Chuckling to myself, I could not pass up the opportunity to highlight the Oxford Dictionaries’ international word of the year for 2016, post-truth, an adjective defined as:
“relating to or denoting circumstances in which objective facts are less influential in shaping public opinion than appeals to emotion and personal belief”
Why was I chuckling?
Since 2002 my research, writing and consultation to help everyday people learn the whole truth about money, wealth and the economy has fallen mostly on deaf ears. As often as possible I source public domain Federal Reserve and U.S. Government agency information, statistics and graphs to share and expound upon the realities of actual inflation, economic policies and central-bank money mechanics.
But it does not seem to matter how official my sources are when it comes to who wants to know.
The problem, as I have analyzed it over the years, is that the corporate, for-profit financial services industry appears to enjoy an open-ended, evergreen marketing budget when it comes to “educating” the public on topics of money, wealth credit, debt and the economy. Frankly, I cringe every time I hear the supposed facts and advice of conventional financial wisdom replete with critical contextual omissions. So-called objective facts about money and the economy are half-truths at best when you are not made privy to the big picture.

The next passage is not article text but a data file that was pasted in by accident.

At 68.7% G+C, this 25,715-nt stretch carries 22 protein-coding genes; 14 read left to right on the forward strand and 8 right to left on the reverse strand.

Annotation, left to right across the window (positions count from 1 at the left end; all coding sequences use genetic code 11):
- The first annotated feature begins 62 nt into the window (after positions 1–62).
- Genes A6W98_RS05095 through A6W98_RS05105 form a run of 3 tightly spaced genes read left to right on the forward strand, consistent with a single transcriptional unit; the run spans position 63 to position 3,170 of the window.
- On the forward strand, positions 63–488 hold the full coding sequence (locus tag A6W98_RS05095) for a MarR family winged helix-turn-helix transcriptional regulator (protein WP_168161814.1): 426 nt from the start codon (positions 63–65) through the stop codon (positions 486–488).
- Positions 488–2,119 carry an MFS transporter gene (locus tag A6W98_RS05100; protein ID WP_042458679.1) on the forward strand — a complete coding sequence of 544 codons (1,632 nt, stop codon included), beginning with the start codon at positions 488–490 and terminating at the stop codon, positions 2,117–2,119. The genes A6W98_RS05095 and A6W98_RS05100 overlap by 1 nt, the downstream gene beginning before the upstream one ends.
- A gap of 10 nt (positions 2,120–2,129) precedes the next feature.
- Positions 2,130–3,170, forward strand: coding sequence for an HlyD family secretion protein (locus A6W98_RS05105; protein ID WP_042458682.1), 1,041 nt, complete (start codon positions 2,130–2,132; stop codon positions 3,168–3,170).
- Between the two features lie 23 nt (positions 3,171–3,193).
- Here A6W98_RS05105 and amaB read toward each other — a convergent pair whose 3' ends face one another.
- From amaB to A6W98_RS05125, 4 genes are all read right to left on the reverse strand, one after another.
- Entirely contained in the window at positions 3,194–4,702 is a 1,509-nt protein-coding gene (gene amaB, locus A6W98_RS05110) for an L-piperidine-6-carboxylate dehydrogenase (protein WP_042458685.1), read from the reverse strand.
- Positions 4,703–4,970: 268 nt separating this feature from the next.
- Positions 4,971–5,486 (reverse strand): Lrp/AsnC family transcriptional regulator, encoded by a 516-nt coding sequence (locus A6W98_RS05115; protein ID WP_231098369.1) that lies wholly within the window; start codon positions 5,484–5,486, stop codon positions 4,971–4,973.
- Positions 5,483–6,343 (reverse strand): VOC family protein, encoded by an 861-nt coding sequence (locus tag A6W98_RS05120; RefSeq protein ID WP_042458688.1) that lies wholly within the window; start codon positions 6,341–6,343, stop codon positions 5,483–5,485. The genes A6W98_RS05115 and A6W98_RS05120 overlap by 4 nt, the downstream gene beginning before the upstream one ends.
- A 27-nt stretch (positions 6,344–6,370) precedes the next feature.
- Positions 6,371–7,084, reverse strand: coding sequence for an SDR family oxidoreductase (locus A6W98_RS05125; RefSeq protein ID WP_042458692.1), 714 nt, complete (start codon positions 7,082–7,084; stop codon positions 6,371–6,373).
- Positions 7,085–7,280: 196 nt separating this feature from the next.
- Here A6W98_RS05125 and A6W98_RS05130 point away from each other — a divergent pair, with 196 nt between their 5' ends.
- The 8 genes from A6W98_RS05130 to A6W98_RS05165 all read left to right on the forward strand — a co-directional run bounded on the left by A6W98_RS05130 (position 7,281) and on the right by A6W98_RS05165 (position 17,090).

As defined, and in this case, post-truth is the conventional financial data and advice that simply reinforces erroneous existing beliefs, while appealing to the emotions (Chase Freedom, use credit to pay for a wedding, get rewards, etc.). Self-preservation and the need for growth is the name of the financial-services game when it comes to shaping the scope of monetary facts that get passed on to the “consumer.” What is in your best interest, ultimately, is not their concern, as is the case with all for-profit entities.
I’m not saying that industry professionals are evil and out to get you. Not at all. Probably most advisors, consultants, bankers, traders, etc. mean well, yet they unwittingly disseminate pricey financial advice no longer relevant to the economic times we live in, and often based on incomplete data, in my view. They suffer the same limitations to their knowledge-base as everyone else via their industry education and training.
After meeting R.Buckminister Fuller, reading his book, Critical Path, and then co-producing the last leg of his speaking tour in 1983, my eyes were opened. There was no going back. I needed to dig deeper into the history of monetary issues.
Post-truth is not a new concept. For me it began way back in 2002 when heading out on my journey to revise common knowledge about money, wealth and the economy. It has been an uphill battle ever since. Perhaps one-by-one people will discover the merit of another way to think about, earn, save, spend and invest money. Perhaps word will spread to help give more people the opportunity to experience financial relief and wealth-building by taking advantage of a sound, out-of-the-box personal finance approach.